Monday, February 13, 2017

This Land is Our Land: A History of American Immigration



Mary Lee and I attended the American Library Association Mid-Winter conference last month. It was a great experience and of course, I came home with so many books to add to my to-be-read stack. Following the awards announcements on Monday morning, there is an annual session for the YALSA Morris and Nonfiction award winners. Someone suggested that we attend the session and was it a treat!  We were able to hear all of the Morris and Nonfiction winners speak for a few minutes about their work. Then we received some of the books for autographing.

One of the books that had been on my radar was This Land is Our Land by Linda Barrett Osborne.  I have spend the last few weeks reading this, a little bit at a time, and am so glad that I did.

This book is a comprehensive history of immigration in the United States.  The Table of Contents shows all that is explored in the book.

  

It was an interesting and important read during this time in our country.  I am so glad that I read it and I have a better understanding of the issues surrounding immigration. It seems like an important read for everyone.  I don't often purchase books that I can't use in my classroom but I am so glad I bought this one. It is a boo that belongs in every middle school and high school libraries (many reviews say grades 6-10).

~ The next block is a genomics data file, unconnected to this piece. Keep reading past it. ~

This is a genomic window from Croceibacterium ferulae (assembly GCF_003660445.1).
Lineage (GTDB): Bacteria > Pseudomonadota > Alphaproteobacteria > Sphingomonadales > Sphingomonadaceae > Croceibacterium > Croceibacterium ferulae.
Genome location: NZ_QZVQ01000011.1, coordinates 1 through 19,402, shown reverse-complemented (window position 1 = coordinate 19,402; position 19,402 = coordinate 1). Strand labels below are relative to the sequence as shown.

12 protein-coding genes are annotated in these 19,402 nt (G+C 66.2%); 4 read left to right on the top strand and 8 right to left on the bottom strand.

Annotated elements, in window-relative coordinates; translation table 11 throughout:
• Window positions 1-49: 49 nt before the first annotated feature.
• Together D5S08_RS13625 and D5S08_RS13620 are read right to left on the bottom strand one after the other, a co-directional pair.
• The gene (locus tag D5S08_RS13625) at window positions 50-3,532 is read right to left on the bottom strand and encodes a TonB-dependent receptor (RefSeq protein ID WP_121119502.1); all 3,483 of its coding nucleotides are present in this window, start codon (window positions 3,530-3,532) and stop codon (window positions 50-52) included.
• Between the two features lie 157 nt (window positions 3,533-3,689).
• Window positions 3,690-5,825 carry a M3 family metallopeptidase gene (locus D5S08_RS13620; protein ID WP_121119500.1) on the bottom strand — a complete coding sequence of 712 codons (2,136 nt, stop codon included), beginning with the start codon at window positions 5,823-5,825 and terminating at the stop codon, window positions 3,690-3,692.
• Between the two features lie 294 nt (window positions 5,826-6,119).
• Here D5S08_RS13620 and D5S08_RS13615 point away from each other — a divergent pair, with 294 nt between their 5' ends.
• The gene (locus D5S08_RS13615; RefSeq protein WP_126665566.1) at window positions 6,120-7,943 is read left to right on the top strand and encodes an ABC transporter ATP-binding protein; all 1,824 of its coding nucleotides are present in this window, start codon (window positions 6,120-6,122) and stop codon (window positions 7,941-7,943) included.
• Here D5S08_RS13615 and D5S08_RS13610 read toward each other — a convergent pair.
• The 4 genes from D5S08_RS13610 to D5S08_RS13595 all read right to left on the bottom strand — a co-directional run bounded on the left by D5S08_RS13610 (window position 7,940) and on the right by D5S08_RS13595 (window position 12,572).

When I talked to the author during the autograph line she mentioned how interesting it was to be working on this book at this time (she started long before many of the current issues.)  She hoped that both teens and adults would read this book as there was so much that she had researched and wanted to share. I agree completely.

2 comments:

  1. Thank you for sharing this one! I just put it on hold at the library (which could lead to ordering myself a copy as it often does). I'm really excited to read this one with my daughters.

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  2. I read this as part of the CYBILS judging, and I really, really liked it too. I think I would have found it mildly interested a year or two ago, but right now, it's vital, and I want everyone to read it!

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